Peter Gould Had One Major Worry About Better Call Saul's Season 5 Finale

It's been a long, dreary, and mildly nerve-wracking wait for "Better Call Saul" to return ever since the dramatic season 5 finale came to a close two long years ago. Even going back to their days on "Breaking Bad," co-creators Vince Gilligan and Peter Gould have always excelled at ending each season (or midseason) on the most pulse-pounding note they could possibly dream up, succinctly wrapping up the main story of the overall season — and the various journeys each character embarked on — while leaving the door open for the story to continue in thrilling ways. Sure, that's essentially the goal on any successful series ... but "Better Call Saul" is simply on another level all its own. Season 5 certainly went above and beyond in proving that, pushing Slippin' Jimmy McGill (Bob Odenkirk), Mike Ehrmantraut (Jonathan Banks), Nacho Varga (Michael Mando), and even the unfailingly honorable Kim Wexler (Rhea Seehorn) to their breaking points.

But as it turns out, the final moments between Jimmy and Kim, holed up in their bedroom and fantasizing ways to get some payback on the villains in their lives, ended up being the one that most reverberated throughout the show's lengthy hiatus. Namely, insufferable fellow attorney Howard Hamlin (Patrick Fabian) found himself in Kim's crosshairs — not as the target of the (relatively) harmless cons and schemes that she and Jimmy would cook up in seasons past, but the focal point of a genuinely reputation-harming plot that may have marked a point of no return for Kim. And to hear the co-creator of the series tell it, that far more quiet scene between our two main characters actually became a source of worry on his part.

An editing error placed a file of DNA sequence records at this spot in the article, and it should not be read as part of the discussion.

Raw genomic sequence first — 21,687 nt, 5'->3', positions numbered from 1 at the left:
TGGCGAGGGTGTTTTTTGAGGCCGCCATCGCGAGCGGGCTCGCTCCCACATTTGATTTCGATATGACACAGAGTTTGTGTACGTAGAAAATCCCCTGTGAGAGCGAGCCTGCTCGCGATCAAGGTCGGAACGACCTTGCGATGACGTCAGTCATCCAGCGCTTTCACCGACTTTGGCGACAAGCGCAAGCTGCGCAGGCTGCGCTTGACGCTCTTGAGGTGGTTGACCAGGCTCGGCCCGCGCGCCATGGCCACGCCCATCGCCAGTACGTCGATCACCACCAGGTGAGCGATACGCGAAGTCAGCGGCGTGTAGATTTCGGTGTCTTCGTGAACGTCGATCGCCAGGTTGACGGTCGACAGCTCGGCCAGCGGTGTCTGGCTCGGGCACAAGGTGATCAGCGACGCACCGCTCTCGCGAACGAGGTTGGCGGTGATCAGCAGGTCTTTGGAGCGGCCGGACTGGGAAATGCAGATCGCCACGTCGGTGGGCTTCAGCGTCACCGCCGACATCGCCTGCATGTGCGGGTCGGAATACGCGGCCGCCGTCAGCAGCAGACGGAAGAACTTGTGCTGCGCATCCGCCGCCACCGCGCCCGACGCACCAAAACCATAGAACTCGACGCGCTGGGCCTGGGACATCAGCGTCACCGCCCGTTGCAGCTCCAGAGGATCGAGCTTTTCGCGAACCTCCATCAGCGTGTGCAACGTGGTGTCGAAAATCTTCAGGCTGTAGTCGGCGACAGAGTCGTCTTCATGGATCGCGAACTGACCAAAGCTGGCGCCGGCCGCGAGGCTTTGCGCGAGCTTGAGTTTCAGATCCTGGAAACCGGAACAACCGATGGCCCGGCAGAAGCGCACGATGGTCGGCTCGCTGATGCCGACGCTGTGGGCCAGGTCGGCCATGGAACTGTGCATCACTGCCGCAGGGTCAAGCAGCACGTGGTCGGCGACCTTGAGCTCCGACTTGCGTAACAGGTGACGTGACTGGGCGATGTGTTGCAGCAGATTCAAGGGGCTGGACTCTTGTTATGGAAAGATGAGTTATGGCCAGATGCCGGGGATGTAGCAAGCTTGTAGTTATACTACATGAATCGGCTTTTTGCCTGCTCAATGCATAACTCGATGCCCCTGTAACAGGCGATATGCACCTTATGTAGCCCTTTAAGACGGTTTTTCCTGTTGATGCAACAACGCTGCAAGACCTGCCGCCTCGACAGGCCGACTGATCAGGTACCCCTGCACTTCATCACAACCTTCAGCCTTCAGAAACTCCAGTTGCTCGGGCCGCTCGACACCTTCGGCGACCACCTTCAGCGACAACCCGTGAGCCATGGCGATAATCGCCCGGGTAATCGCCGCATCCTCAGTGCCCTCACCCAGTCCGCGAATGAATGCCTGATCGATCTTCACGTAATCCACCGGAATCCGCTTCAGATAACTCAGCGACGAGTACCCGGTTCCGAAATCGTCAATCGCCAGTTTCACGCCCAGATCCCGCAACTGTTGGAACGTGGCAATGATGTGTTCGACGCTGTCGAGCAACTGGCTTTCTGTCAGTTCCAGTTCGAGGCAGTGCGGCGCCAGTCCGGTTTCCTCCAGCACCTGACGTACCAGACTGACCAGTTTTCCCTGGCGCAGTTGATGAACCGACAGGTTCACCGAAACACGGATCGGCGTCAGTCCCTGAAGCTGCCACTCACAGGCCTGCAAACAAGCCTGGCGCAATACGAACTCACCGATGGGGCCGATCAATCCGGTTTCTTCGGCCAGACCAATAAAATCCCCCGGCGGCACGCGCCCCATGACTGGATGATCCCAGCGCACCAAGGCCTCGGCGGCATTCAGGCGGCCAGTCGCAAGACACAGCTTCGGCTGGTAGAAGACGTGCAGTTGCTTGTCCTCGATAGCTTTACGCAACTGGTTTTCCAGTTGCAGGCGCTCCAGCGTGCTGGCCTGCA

'It's so scary to end the season that way.'

Longsuffering fans have been ready and waiting for the grand return of season 6, but it's worth looking back at how season 5 concluded — especially now that it's finally available to stream on Netflix. After such an ambitious season, viewers no doubt anticipated an explosive conclusion. That's exactly what we received, to be sure, as drug kingpin Gus Fring (Giancarlo Esposito) blackmailed Nacho into becoming their man on the inside, press-ganged into delivering Lalo Salamanca (Tony Dalton) into the hands of mercenary killers. But in terms of turning the screws on our favorite characters even more, a much more low-key event in the finale ended up packing just as much of a punch as the (more literal) fireworks involved in the attempt on Lalo's life.

In a video interview with Collider, co-creator Peter Gould addressed just how worrisome the creative team felt in using the season's penultimate scene for a subdued character moment. When told just how well the interaction between Kim and Jimmy works, when Jimmy (of all people) has to act as her voice of reason and attempt to pull her back from going too far, Gould responds:

"You know, that was — it's so scary to end the season that way. Because in some ways, it's a very subtle moment. It's a more subtle moment than some of the season-enders we've done. And I was always a little worried that people wouldn't understand how momentous that was. And so when you say that it makes me feel great."

It's easy to see where Gould is coming from, as this would certainly seem to rank rather low among the season-enders of either "Breaking Bad" or "Better Call Saul" — at first blush, at least. But observant viewers couldn't miss the shocked expression on Jimmy's face at this apparent abrupt change of heart from Kim, who normally serves as the angel on Jimmy's shoulder. Season 6 will undoubtedly pick up on this thread and run with it, giving viewers even more cause for concern and, maybe, a little anxiety over Kim's well-being, too.